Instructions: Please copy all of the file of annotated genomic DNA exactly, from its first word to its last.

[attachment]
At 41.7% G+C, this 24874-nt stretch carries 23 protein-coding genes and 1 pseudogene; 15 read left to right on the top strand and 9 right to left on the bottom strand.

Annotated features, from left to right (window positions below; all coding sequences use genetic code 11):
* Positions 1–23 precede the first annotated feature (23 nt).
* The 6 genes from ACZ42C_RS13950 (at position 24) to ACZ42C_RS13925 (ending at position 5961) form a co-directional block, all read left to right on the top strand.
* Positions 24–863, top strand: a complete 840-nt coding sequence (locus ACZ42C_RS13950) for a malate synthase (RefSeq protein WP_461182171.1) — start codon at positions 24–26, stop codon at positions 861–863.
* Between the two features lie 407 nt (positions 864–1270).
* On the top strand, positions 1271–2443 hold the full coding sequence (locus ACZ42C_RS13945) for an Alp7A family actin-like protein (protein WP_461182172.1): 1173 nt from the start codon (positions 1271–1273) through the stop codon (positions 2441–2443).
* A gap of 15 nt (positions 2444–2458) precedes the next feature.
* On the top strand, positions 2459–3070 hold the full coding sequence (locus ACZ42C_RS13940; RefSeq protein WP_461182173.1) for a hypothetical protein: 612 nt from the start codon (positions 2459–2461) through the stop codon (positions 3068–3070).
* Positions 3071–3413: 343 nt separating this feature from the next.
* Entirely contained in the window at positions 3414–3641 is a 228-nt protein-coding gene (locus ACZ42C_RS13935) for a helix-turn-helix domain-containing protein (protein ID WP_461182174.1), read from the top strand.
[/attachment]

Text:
At 41.7% G+C, this 24874-nt stretch carries 23 protein-coding genes and 1 pseudogene; 15 read left to right on the top strand and 9 right to left on the bottom strand.

Annotated features, from left to right (window positions below; all coding sequences use genetic code 11):
* Positions 1–23 precede the first annotated feature (23 nt).
* The 6 genes from ACZ42C_RS13950 (at position 24) to ACZ42C_RS13925 (ending at position 5961) form a co-directional block, all read left to right on the top strand.
* Positions 24–863, top strand: a complete 840-nt coding sequence (locus ACZ42C_RS13950) for a malate synthase (RefSeq protein WP_461182171.1) — start codon at positions 24–26, stop codon at positions 861–863.
* Between the two features lie 407 nt (positions 864–1270).
* On the top strand, positions 1271–2443 hold the full coding sequence (locus ACZ42C_RS13945) for an Alp7A family actin-like protein (protein WP_461182172.1): 1173 nt from the start codon (positions 1271–1273) through the stop codon (positions 2441–2443).
* A gap of 15 nt (positions 2444–2458) precedes the next feature.
* On the top strand, positions 2459–3070 hold the full coding sequence (locus ACZ42C_RS13940; RefSeq protein WP_461182173.1) for a hypothetical protein: 612 nt from the start codon (positions 2459–2461) through the stop codon (positions 3068–3070).
* Positions 3071–3413: 343 nt separating this feature from the next.
* Entirely contained in the window at positions 3414–3641 is a 228-nt protein-coding gene (locus ACZ42C_RS13935) for a helix-turn-helix domain-containing protein (protein ID WP_461182174.1), read from the top strand.